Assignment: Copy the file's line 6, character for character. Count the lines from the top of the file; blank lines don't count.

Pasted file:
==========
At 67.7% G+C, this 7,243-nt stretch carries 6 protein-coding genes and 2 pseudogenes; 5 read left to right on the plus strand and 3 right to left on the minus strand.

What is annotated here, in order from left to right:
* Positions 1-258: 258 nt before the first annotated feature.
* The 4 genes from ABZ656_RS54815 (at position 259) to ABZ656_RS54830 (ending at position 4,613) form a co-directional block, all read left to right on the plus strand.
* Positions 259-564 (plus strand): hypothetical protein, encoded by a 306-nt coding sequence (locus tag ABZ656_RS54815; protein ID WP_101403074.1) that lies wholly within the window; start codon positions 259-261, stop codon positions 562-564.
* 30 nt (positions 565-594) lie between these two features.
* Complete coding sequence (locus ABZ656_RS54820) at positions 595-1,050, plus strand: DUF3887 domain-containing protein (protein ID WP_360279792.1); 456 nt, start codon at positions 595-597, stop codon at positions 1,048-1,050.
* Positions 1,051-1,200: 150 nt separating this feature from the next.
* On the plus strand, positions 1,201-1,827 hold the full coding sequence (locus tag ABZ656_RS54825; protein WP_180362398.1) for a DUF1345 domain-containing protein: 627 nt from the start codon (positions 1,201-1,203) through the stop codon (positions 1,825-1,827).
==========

* 30 nt (positions 565-594) lie between these two features.